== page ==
Summer is here so it’s time to start getting outside more and enjoy the warm weather. Summer always feels too short in Ottawa so it’s good to try and get out and smell the roses, or in this case canoe a water maze? That’s right, there is an awesome experience just 30 minutes from downtown Ottawa in Wakefield, Quebec called the Éco-Odyssée Water Maze. Here you can canoe, paddle boat or paddle board through a lush water maze. It’s a really fun activities, I went last summer on a rainy day with my family and I highly recommend.
The Ottawa Art Gallery has reopened after provincial pandemic restrictions have been loosened and the occupation that took hold of downtown Ottawa for almost a month has ended and you need to go to ASAP because Esmaa Mohamoud’s exhibition ends March 27th! This fantastic exhibition, To Play In The Face Of Certain Defeat draws on imagery from sports to explore the ways in which Black bodies appear and yet are rendered invisible within the spaces they exist. Using athletic equipments the installations and photography “illustrate pervasive, discriminatory behaviours and attitudes based on race, class, gender, and sexuality.”
Winter in Ottawa can be cold, snowy, icy, slushy and just miserable after 3 months in with still more to go. But there is one amazing and fun bright spot in it all, the Rideau Canal Skateway. I’m not a fan of winter. The long nights and endless cold really take their toll on me. Sure snow can be pretty but I’d be happy only to see it at Christmas. Don’t get me wrong, I love Ottawa but we get pretty harsh winters here. Thankfully we also know how to have fun in winter when the 7.8km long Rideau Canal gets turned into the world’s longest skating rink every winter (for as long as the weather is cold enough to keep it frozen). I only learned to love skating a few years ago and I’m still not very strong so I’ve yet to skate the entire length of the canal but the section around Patterson Creek in the Glebe is so pretty that I don’t really feel like I need to. This winter I’ve managed to make it over to the canal a few times and here are some of my photos. Also find my tips for visiting the Rideau Canal Skateway at the bottom of this post!
Another summer of mostly staying close to home means lots of walks around the city. Golden hour walks around downtown Ottawa are the best when the light changes, the weather cools down a bit and people are chilling in the park and on patios. My favourite places are along Wellington Street, Major’s Hill Park, around the National Gallery of Canada and the Byward Market, down along the Rideau Canal close to the NAC and of course the Ottawa Locks by the Chateau Laurier. Here are some snapshots of summer evenings in Ottawa.
The National Gallery of Canada has reopened after the most recent pandemic lockdown with a new exhibition of Rembrandt and a lofty new vision for its future that aims to connect to more diverse voices and audiences through critical conversations in art. In this vain they have taken what was slated to be a pretty standard Rembrandt exhibition and infused it with Black and Indigenous voices and artists that broaden the scope of the exhibition to reflect on the time period that Rembrandt lived in and how it connects to colonization and the Trans-Atlantic slave trade. The exhibition runs until September 6th so there are still a few more weeks to see it!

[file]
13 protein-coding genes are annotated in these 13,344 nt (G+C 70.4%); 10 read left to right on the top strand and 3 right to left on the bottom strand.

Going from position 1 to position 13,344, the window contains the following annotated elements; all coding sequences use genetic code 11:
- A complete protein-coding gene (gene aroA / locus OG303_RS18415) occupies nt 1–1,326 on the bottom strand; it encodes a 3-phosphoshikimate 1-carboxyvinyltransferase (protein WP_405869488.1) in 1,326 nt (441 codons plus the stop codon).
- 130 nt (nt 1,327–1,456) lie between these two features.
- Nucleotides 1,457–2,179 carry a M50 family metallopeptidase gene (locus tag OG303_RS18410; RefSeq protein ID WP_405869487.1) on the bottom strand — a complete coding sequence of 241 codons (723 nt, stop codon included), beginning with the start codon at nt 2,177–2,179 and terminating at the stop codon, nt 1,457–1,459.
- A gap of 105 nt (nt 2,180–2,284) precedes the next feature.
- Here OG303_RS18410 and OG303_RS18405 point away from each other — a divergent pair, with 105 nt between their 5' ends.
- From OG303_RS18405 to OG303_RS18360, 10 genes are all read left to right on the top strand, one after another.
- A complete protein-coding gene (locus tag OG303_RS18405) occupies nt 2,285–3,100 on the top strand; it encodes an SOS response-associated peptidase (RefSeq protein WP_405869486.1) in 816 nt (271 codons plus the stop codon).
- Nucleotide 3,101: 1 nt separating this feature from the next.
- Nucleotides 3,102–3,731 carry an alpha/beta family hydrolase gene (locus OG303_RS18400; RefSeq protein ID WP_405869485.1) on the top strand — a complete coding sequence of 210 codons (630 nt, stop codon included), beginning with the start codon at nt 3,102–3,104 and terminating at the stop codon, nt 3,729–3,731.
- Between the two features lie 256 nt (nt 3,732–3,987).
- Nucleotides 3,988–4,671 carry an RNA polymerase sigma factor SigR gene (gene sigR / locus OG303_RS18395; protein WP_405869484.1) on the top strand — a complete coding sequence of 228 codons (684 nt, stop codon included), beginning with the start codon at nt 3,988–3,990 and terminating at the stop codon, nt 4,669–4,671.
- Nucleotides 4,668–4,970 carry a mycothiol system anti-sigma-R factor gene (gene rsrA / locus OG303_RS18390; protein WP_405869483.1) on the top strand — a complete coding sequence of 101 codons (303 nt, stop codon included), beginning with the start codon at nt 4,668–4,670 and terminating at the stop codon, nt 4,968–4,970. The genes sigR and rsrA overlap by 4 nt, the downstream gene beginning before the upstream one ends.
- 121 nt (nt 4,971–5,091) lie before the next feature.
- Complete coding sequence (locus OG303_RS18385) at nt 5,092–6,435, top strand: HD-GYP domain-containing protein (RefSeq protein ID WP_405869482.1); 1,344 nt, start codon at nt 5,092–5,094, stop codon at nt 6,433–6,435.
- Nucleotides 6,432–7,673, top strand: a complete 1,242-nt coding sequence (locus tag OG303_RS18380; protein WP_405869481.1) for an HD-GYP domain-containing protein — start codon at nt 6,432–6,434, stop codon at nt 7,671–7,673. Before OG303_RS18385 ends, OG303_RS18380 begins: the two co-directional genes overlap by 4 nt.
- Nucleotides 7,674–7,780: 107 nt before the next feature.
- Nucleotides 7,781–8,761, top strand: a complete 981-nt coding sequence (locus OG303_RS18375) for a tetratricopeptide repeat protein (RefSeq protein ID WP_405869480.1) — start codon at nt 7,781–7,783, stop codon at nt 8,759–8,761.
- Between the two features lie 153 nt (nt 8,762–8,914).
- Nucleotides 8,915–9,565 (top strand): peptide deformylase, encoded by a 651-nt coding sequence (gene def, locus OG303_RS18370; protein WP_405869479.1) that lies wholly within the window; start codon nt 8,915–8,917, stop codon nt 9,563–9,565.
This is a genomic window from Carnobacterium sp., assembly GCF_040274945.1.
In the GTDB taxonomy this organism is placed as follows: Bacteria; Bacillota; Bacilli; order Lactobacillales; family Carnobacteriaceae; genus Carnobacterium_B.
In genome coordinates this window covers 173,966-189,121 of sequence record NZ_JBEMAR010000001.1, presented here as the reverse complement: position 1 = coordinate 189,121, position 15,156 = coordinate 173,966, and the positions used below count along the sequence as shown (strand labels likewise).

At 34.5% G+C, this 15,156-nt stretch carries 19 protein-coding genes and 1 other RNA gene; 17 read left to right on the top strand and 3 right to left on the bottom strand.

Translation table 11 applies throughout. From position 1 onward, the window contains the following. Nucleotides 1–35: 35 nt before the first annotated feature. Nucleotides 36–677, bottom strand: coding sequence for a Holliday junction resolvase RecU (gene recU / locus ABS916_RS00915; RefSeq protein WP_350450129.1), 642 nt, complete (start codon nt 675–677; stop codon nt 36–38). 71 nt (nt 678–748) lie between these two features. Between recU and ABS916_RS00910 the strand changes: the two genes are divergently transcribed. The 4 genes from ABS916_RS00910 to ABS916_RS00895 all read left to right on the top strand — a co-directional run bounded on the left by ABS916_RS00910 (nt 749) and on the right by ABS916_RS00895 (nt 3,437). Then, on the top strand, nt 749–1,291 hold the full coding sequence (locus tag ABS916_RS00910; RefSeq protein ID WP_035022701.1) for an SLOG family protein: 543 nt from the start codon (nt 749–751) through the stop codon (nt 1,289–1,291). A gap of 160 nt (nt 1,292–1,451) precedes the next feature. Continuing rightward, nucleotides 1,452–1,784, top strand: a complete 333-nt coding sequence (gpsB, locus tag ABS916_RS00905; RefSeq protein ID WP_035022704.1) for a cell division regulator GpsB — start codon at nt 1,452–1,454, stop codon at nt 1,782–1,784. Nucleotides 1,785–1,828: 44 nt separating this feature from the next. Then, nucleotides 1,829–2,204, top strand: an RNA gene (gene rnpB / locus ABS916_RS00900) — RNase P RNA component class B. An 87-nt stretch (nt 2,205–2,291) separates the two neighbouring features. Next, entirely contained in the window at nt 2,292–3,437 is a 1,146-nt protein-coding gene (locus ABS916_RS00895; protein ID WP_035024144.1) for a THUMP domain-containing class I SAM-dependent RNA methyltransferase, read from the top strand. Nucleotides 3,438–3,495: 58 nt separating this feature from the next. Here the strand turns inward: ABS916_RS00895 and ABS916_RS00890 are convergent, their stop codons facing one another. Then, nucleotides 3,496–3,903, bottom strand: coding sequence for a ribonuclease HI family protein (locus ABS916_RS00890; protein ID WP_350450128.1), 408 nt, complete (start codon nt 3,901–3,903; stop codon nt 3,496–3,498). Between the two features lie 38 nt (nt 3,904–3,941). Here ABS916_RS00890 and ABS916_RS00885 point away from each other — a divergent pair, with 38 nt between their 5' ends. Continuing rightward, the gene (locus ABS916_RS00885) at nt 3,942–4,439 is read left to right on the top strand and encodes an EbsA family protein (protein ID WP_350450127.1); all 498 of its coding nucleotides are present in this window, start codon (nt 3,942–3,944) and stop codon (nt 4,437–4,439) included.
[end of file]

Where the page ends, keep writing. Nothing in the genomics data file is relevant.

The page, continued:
With most things still closed in Ottawa this spring due to the pandemic I tried to enjoy spending time outside, which for me means photographing all the flowers. So here are some shots of spring in Ottawa.
Since I’ve been unable to travel for over a year I’ve enjoyed exploring my own city. Even though I’ve lived in Ottawa my whole life there are areas of the city I’ve never explored and new things that I’ve discovered. One of the fun things I’ve been doing is seeking out public art around the city. Unity by Yasaman Mehrsa is a recent installation on the steps down to the Rideau Canal in between the National Arts Centre and the new Senate of Canada building. This beautiful artwork has a lovely message too. The houses represent humans and the pathways represent nature, but together they symbolize unity. Ottawa has so much to offer and there is so much to explore in this wonderful city, especially at times like these. Now that the weather is getting warmer I can’t wait to get back out exploring.
Now more than ever it’s important to support your local arts institutions. Covid-19 has had a major impact on the tourist industry and the arts. When the National Gallery of Canada reopened in July I visited and it was so nice to be back at one of my favourite places. With limited capacity and mandatory mask wearing I felt very safe visiting. During normal times I find it easy to visit the NGC without crowds and now it’s even less busy. If you have the chance please go out and support your local arts institutions (as long as you feel safe doing so and don’t have any symptoms of course). Also be sure to check the National Gallery of Canada’s website for up-to-date information about opening hours and regulations. Continue reading for some photos of the beautiful empty gallery spaces.
Like a lot of people staying inside the prevent the spread of the coronavirus I’ve been looking for some kind of creative outlet. But the problem I found was many art supply stores were sold out of many items. Thanks to Block Shop Textiles who posted a fun little tutorial on their Instagram about block printing with natural materials I was able to do some arts and crafts with things from the grocery store!
Staying home during the coronavirus pandemic has never made me love my apartment more. All the plants, books, art and knick-knacks collected over the years and from travels.